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Orrin White House
OrrinWhiteHouseAnnArborMI.JPG
Location 2940 Fuller Rd., Ann Arbor, Michigan
Area 0.8 acres (0.32 ha)
Built 1836 (1836)
Built by Orrin White
Architectural style Cobblestone construction
NRHP reference No. 71000421
Quick facts for kids
Significant dates
Added to NRHP April 16, 1971

The Orrin White House, also known as the Orrin and Ann Thayer White House or the Robert Hodges Residence , is a private house located at 2940 Fuller Road in Ann Arbor, Michigan. It was designated a Michigan State Historic Site in 1970 and listed on the National Register of Historic Places in 1971.

History

Orrin White lived in Palmyra, New York, where he worked as a merchant and married Ann Thayer. In 1823, White journeyed to Michigan and claimed land along the Huron River. He wrapped up his affairs in New York, then returned in 1824 with his wife Ann and father-in-law Nathan Thayer to permanently settle his land. White built a small shanty where Huron High School now stands, becoming the first settler of Ann Arbor Township outside the village of Ann Arbor. In the 1920s, several hundred Native Americans camped in that area annually, while en route to Windsor to receive treaty gifts from the British (their allies in the War of 1812).

White was very active in the Ann Arbor community, serving as Washtenaw County Commissioner in 1827, sheriff in 1832, associate Circuit Court judge from 1833–37, constitutional convention delegate in 1835, and on the state legislature in 1842.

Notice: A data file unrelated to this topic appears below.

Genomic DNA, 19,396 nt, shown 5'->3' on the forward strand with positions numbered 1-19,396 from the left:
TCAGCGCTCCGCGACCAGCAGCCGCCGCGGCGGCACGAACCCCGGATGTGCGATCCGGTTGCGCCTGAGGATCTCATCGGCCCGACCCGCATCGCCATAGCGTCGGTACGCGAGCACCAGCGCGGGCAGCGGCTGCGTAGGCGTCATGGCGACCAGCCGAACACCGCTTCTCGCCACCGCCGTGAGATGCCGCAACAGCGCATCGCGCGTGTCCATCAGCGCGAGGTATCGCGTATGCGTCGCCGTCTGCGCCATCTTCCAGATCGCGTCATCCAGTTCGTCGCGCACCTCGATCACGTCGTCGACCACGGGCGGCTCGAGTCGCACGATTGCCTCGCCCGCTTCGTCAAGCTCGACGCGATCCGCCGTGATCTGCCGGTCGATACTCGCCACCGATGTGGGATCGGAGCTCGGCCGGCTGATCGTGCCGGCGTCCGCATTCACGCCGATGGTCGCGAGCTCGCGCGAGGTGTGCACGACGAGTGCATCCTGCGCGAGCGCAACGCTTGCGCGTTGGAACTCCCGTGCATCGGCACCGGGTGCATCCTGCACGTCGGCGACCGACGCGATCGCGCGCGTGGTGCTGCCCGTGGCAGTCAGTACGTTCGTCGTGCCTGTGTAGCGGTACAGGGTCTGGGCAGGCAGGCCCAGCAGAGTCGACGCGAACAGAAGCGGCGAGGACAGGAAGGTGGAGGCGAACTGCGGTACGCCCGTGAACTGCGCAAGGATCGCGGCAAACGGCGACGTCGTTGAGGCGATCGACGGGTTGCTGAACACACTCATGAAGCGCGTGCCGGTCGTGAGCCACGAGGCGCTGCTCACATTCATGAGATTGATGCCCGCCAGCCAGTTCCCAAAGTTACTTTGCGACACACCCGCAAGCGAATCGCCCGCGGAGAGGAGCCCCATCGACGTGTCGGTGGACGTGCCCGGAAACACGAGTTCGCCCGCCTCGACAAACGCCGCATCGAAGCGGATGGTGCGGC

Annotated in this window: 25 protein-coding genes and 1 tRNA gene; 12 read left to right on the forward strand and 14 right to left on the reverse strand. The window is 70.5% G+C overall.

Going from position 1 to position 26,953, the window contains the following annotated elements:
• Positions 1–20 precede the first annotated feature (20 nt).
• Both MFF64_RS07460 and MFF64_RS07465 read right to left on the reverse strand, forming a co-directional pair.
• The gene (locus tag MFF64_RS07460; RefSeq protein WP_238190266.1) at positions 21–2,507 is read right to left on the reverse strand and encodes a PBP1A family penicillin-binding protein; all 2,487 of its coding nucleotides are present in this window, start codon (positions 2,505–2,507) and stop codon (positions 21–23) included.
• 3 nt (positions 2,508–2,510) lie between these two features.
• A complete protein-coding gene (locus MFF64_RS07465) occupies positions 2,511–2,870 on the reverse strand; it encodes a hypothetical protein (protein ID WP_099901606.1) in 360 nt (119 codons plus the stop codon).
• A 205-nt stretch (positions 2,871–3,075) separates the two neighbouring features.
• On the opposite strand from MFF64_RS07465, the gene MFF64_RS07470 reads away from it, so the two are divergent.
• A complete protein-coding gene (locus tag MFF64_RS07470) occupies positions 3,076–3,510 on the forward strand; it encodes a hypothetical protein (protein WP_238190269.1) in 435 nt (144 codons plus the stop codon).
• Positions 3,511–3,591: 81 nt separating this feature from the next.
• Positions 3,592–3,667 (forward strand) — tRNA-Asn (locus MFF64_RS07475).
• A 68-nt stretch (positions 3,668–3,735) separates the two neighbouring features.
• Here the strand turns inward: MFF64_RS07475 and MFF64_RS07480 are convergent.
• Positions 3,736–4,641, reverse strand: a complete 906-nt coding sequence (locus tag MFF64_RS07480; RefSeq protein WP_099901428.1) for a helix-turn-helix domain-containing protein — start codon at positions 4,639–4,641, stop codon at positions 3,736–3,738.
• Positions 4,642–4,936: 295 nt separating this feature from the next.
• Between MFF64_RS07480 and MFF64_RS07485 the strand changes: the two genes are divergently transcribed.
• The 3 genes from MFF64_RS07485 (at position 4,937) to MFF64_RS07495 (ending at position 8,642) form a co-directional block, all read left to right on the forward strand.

Between 1836 and 1840, Orrin and Ann White built this house out of cobblestones, one section at a time, using patterns typically found in New York. The Whites may have had help from local builder Steven Mills, who built the nearby Ticknor-Campbell House. Orrin White died in 1864.

The Orrin White House was fully restored by Robert and Nan Hodges in the 1970s and 1980s. The structure remains in excellent condition and is still used as a private residence.

Description

The Orrin White House is a two-story frame house covered with cobblestones, built in an L shape with a side-gable rectangular portion and an addition to the rear. The front facade features herringbone patterned cobblestones, while on the remaining elevations the cobblestones are laid randomly. The center front entrance is recessed and surrounded by incised columns and handmade glass sidelights. Stone quoins are on the corners. The ends of the gables feature pierced trusswork in the form of hexes.

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